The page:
She Was Stumped By Skulls Full of Underdeveloped Brain Matter

Where do I begin?

Let’s start with the facts at hand, shall we?

The Election

A special election for state senator was held in my home state of Tennessee, yesterday. In that election Gayle Jordan (D) was soundly defeated by Shane Reeves (R)… 13,139 to 5,179.

What made this election gain so much attention? What even led the great antagonist and atheist Richard Dawkins to chime in with insulting recollections of the 1925 Scopes “Monkey” Trial in Dayton, TN?

Gayle Jordan is an atheist, that’s why.

But Gayle Jordan (Democrat) is not just any atheist; she is the Executive Director of Recovering from Religion, a group dedicated to helping people transition from “faith to reason.”

(Sarcasm warning) Shame on those backward, hayseed, unenlightened, anti-reason, anti-freethought, banjo-playing hicks for electing a pro-life, heterosexual, Republican white male!

The Reasoning

Well, since it’s all about “reason,” let’s discuss the whole reason this story go my attention. What got me was the reason given for Gayle Jordan’s transition to becoming a “happy heathen.”

From her bio: “Gayle is a former Southern Baptist who left the faith 10 years ago when her then-teenagers began asking questions she could not answer.”

That’s the whole reason I decided to sit myself down in front of a keyboard this morning – she ditched her faith because she couldn’t answer her teenagers’ questions. She said it, not me.

So, let’s ponder that for a moment or two. She was a mother with teenagers, and just because they asked her some difficult questions about the Bible, faith, and religion (because it’s safe to assume they weren’t actually thinking original thoughts but were influenced by anti-religious evangelists such as Dr. Dawkins and others), she threw in the towel and completely changed her worldview?


Good thing that kind of radical shift doesn’t take place every time a young skull full of underdeveloped brain matter queries a quandary.

Teen: Mom, if a tree falls in the woods, but no one is around to hear it, will Al Gore still blame it on global warming?

Mom: Oh my gosh, dear! I don’t know! I guess I can no longer believe in forests.

Teen: Mom, who were the giants in Genesis 6:4? Were they aliens, angels, or mythical creatures covered in rock who helped build Noah’s ark?

Mom: You know, I have no idea, honey! That’s a really good question! I guess I’m gonna have to become a bona fide heathen and use my comfortable heels to crush the multiple pocket watches lying on the beach as I walk over them into oblivion.

But I guess I’m thinking too hard.


Filed under Christianity, current events, politics

8 responses to “She Was Stumped By Skulls Full of Underdeveloped Brain Matter

  1. I wonder what was the nature of the questions her kids were asking: “If God is benevolent, why did he and why does he plan to commit genocide?” They must have been some pretty profound questions.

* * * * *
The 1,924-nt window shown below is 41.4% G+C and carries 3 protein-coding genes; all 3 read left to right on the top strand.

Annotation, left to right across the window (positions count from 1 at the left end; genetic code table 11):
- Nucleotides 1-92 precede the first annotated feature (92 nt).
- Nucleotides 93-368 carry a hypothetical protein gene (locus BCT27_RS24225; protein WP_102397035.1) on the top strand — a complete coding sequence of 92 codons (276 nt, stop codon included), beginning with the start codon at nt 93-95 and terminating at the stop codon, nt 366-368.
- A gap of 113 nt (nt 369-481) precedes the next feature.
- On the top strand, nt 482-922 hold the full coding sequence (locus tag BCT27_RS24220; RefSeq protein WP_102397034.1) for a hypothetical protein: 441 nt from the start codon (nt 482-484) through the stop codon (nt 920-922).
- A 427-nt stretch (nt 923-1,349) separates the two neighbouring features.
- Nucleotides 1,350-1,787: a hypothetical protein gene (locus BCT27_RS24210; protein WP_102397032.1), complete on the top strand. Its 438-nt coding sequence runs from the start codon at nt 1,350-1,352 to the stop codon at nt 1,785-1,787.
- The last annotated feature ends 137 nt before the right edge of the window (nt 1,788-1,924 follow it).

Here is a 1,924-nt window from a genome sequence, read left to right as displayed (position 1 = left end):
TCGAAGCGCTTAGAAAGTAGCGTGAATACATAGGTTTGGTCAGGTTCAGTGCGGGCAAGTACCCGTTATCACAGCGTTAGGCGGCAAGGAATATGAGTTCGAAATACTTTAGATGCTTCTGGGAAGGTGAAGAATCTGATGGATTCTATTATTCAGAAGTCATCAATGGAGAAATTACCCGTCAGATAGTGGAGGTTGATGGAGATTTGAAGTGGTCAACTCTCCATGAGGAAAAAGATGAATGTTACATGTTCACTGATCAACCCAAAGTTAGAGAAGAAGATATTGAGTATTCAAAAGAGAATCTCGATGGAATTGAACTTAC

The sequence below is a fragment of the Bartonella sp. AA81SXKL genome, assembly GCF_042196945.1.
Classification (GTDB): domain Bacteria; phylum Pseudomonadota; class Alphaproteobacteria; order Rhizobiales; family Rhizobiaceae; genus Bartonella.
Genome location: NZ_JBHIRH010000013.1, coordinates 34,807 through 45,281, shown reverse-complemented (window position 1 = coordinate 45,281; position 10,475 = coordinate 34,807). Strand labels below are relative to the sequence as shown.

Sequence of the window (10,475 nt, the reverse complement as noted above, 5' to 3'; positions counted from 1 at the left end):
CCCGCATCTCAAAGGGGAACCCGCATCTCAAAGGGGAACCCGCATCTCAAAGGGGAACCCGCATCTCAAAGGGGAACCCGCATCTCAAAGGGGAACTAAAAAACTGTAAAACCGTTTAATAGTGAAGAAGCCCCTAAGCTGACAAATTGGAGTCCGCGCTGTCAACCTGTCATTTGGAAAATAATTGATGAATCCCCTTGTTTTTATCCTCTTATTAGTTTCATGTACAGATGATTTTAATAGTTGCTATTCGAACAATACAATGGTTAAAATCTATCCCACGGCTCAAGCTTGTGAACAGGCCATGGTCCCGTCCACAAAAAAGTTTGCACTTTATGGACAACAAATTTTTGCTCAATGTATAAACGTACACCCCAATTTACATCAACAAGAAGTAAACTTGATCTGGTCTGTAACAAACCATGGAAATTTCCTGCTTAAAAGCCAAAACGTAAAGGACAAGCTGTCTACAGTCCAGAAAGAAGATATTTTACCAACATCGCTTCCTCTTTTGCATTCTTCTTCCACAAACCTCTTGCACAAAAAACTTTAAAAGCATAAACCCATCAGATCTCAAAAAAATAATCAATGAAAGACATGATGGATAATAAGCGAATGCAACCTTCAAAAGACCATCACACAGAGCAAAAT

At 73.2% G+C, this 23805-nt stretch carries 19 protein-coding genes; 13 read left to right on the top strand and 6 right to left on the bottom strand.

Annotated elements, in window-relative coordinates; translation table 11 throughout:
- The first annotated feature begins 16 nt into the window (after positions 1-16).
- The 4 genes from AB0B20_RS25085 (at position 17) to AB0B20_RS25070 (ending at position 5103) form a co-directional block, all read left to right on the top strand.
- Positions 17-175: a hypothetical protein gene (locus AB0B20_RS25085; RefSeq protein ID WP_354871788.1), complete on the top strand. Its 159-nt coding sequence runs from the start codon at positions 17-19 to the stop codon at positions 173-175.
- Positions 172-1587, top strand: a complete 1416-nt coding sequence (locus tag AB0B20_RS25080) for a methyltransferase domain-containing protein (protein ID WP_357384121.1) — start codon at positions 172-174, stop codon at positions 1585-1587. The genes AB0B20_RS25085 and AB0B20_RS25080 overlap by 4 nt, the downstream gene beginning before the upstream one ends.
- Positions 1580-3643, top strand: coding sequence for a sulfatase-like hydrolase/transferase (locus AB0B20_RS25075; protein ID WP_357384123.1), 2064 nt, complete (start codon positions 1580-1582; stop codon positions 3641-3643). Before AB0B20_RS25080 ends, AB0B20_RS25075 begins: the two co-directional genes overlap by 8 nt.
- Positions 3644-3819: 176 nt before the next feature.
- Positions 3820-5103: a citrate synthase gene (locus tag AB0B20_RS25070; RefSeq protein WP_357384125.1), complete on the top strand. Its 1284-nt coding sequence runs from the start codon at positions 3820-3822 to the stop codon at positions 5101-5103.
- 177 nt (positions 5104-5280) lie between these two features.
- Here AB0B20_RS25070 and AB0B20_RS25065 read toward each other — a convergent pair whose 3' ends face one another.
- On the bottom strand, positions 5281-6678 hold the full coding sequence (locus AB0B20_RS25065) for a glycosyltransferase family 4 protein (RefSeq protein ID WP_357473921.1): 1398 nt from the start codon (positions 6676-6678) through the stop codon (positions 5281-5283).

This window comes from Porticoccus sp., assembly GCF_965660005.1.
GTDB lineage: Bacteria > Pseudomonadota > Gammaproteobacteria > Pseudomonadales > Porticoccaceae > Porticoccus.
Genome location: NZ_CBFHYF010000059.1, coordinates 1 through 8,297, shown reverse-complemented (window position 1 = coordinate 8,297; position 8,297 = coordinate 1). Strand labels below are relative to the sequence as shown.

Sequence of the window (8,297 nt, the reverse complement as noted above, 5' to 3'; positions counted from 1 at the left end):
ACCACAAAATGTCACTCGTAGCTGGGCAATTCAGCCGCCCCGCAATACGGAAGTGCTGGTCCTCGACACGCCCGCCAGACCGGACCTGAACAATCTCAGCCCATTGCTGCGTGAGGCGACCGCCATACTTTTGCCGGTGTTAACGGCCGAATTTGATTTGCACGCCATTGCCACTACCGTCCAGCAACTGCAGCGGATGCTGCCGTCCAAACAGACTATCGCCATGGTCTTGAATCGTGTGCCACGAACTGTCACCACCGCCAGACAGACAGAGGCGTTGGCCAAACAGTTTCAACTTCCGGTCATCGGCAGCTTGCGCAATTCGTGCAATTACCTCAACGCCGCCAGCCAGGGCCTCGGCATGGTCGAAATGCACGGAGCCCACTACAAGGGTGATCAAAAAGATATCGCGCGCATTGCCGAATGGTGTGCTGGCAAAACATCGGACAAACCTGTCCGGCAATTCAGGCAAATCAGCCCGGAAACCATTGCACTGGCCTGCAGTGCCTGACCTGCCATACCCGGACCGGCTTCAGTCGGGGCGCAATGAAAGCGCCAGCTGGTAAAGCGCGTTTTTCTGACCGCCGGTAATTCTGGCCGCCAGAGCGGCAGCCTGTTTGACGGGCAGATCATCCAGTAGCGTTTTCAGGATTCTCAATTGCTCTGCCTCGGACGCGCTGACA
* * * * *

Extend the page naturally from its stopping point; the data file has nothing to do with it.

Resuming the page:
• Sometimes I think the hardest questions about Christianity can really bother us to our core and some people find a way to have faith – others, they see a contradiction that they cannot bear. Even so, it’s sad that Christians of all people don’t know how to give others the benefit of the doubt. Some of the best people I know are atheists – who are bound and determined to make the most of this one life they get to live – they tend to treat everyone pretty well – and sometimes much better than Christians do.

      • I guess, anecdotally speaking, some of the worst people I know are atheists, but that’s neither here nor there. But when it comes to the hard questions, it just amazes me that the only seemingly “reasonable” option is to become an atheist. Does something automatically have to be considered fundamentally untrue when a difficult or unanswerable question arises? For example, it is possible to wrongly frame a question and therefore find no satisfying answer, such as slandering the character of God at the foundation while searching for an ethically-pleasing response you doubt is forthcoming. A biased question to the negative isn’t always going to end with one concluding the positive. So, if the question the teen asks is “If God is love, why does He murder innocent people?”, where’s that going to lead?

        As to giving others “the benefit of the doubt,” I honestly don’t know what you mean, at least in this context. We may simply be on different pages.

        Nevertheless, “be[ing] persuaded” is what this is all about. Personally, “I am persuaded” that nothing – not even difficult questions – can separate me from the love of Christ (Romans 8:35-39). But for those who are looking for answers apart from God, regardless of any argument, even Jesus understood that type would probably never come around. As He spoke in story of the rich man and Lazarus, “neither will they be persuaded, though one rose from the dead” (Luke 16:31).

  2. Love it. “Good thing that kind of radical shift doesn’t take place every time a young skull full of underdeveloped brain matter queries a quandary.”

    Jesus is the truth. Jesus needs no defense.

    Be blessed. God is with you.

  3. Pastor Baker. The parable you refer to in Luke 16:31 is the exact thought I had, when I heard that Mr. Stephen Hawking passed away today.

  4. I looked at her webpage and her web designer is Amazing Grace Designs..

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